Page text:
Patrick stars in the famous “ADHD and Loving It” documentary. As well as being incredibly funny, he is also very smart! In this interview, he explains that doing what you are naturally good at, helps your self esteem and allows you to be successful in your chosen field.

Another one of Patrick’s secret to success is to embrace and love all of who you are, including your ADD. Don’t worry about wasted time in the past . . . today is the perfect day to step forward and start implementing these suggestions.

I was particularly excited to talk to Patrick as a growing number of my clients realized they had ADD after watching the “ADHD and Loving It” documentary. They had always realized they were different, but didn’t know exactly why until watching the documentary. This is a common experience of people across North America… Patrick and his co-star Rick are changing people’s lives.

Want to see more interviews from the CHADD conference? Head over to: where myself and business partner Marcia Hoeck interview more experts.

Learn more about the FAB work Patrick is doing at Totally ADD!

Do You Feel ‘Behind’ In Life?

do you feel left behind in lifeA common complaint or worry people with ADHD is that they feel ‘behind’ in life. Their peers seem to be racing ahead and they don’t feel they are where they should be as they pass age milestones. The truth is everyone feels they are ‘behind’ in life to some degree, but people with ADHD seem to feel it more keenly. Perhaps because some things do take them longer (e.g. graduating from University because they take fewer classes each semester) or because their self esteem and confidence is lower.

In a world where the media portrayal of what normal is has us all graduating from University at 21 years old, advancing up the corporate ladder in our mid 20’s and happily married with children at 30. It’s good to know to that the world is changing and there is a new type of normal.

Working life
People no longer work Monday to Friday, 9-5 in the same job until they retire at 65 years old. Today we have more career changes than past generations. There is flex time, satellite offices and stay-at-home-dads. You can be a self made multi-millionaire in your early 20’s (for example Facebook’s Mark Zucherberg) and keep working because you love it into your 90’s.

Traditionally, parents were of the opposite sex and had children in the ‘peak birth rate years’ of 20- 24. Now there is an increasing number of first time parents in their 40’s and it is no longer taboo to be a single parent. Elton John is the perfect example that you can be a new parent whatever our age or sexuality.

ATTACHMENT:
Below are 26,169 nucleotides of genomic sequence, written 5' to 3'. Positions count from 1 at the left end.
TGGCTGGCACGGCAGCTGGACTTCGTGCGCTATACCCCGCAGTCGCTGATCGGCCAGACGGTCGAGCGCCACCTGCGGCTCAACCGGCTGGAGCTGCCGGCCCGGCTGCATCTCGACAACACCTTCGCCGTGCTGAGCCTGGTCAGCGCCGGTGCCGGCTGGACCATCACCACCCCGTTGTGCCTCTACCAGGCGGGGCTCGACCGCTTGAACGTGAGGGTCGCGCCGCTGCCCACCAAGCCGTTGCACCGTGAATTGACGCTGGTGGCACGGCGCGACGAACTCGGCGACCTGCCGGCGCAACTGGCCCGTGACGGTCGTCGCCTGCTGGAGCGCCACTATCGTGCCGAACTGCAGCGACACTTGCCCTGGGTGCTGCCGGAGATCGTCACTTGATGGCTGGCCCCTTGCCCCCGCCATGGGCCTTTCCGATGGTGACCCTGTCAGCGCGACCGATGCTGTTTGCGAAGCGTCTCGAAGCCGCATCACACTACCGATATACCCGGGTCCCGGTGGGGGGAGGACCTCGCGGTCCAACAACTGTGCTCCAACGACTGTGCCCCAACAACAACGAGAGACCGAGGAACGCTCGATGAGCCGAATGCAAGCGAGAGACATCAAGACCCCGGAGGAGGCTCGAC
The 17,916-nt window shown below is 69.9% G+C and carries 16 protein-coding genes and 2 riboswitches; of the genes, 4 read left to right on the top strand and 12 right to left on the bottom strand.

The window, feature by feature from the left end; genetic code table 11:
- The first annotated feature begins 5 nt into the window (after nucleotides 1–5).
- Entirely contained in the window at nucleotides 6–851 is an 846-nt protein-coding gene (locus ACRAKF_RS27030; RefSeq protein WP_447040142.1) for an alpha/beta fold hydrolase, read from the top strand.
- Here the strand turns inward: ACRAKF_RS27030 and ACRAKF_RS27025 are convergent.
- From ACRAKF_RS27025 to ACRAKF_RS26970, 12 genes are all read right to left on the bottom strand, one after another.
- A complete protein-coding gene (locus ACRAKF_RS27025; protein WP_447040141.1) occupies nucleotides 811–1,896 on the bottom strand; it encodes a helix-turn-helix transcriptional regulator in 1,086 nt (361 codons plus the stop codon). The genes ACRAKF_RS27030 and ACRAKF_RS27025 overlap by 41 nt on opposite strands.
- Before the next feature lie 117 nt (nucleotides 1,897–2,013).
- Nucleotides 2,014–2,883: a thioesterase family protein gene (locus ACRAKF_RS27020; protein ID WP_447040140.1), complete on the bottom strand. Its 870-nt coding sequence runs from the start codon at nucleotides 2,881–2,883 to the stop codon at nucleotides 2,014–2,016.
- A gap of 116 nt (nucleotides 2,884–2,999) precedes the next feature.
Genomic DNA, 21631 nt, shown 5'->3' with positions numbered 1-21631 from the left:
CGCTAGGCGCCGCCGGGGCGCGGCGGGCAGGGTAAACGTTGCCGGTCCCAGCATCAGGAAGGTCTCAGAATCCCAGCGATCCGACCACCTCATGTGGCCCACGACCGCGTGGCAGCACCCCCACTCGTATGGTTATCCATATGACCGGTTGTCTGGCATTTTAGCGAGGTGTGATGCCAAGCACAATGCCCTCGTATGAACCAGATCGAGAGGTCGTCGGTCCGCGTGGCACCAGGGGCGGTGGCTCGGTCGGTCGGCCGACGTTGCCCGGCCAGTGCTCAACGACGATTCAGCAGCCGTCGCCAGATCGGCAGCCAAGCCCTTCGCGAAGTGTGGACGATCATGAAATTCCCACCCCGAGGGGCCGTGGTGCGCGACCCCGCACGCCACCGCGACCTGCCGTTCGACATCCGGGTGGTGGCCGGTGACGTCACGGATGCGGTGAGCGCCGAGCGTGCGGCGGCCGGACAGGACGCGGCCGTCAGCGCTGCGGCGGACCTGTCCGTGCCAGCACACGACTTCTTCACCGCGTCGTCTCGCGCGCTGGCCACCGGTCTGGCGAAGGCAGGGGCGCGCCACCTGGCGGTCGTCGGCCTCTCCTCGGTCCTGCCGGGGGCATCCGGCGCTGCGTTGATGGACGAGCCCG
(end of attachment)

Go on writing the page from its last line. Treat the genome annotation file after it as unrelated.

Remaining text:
The average age for first marriages is getting higher and higher. At the moment, it is 28 years old for men and 26 years for women.

What does this have to do with ADHD? I wanted to illustrate that the old linear way of living isn’t the norm any more. We have more freedom to make choices based on what suits us than ever before. You are never behind; there is no rule that you are a certain age when you should get married, or buy a house, or have a particular position at work.

When you free yourself from these norms you give yourself permission to live your life at a pace that works for you will thrive. When you have ADHD it’s important to do what makes you tick, to listen to your internal messages rather than any external messages. If you do this, you will experience more happiness and success than ever before.

How do I maintain focus in a high stress work environment?

How do I maintain focus in a high stress work environment?First it’s important to take care of yourself with the first 5 steps of Untapped Brilliance.
This means, taking Omega 3 supplements, exercise regularly, eat a healthy ADHD diet, daily meditation and get enough sleep.

People find this a boring answer, as it is information they have heard before and they were hoping for something new and sexy. However, the reason you have heard about these things before is because they work!

These actions provide you with strong and solid foundations. A building with strong foundations can survive adverse weather conditions. In contrast, a building whose foundation is weak or non-existent will crumble with a slightest puff of wind. When you take care of yourself with those 5 steps you will find you are able to focus, concentrate and emotionally able to handle your high stress work environment.

There are other things you can do too when you are actually at work:

1) Take breaks. If you are busy and stressed you think that working through your breaks will help. It doesn’t. Breaks help you to be   focused and on top of your game when you return.

2) Be in the moment. I know this sounds hard, but when you are mindful and focus on the task you are doing at that given moment, you will feel grounded and centered. You will get a  sense of job satisfaction and if at a later point you question if you did it or to a good standard, you will know you did.

3) Positive Affirmation. Have a positive affirmation that you repeat to yourself in times of stress. It doesn’t matter what that is, so long as it makes you feel good. A few examples would be…’I am doing really well’ ‘I work well in a busy environment’ ‘I am focused and grounded’

When you talk to yourself calming, kindly and positively you will notice a big difference on your physical performance.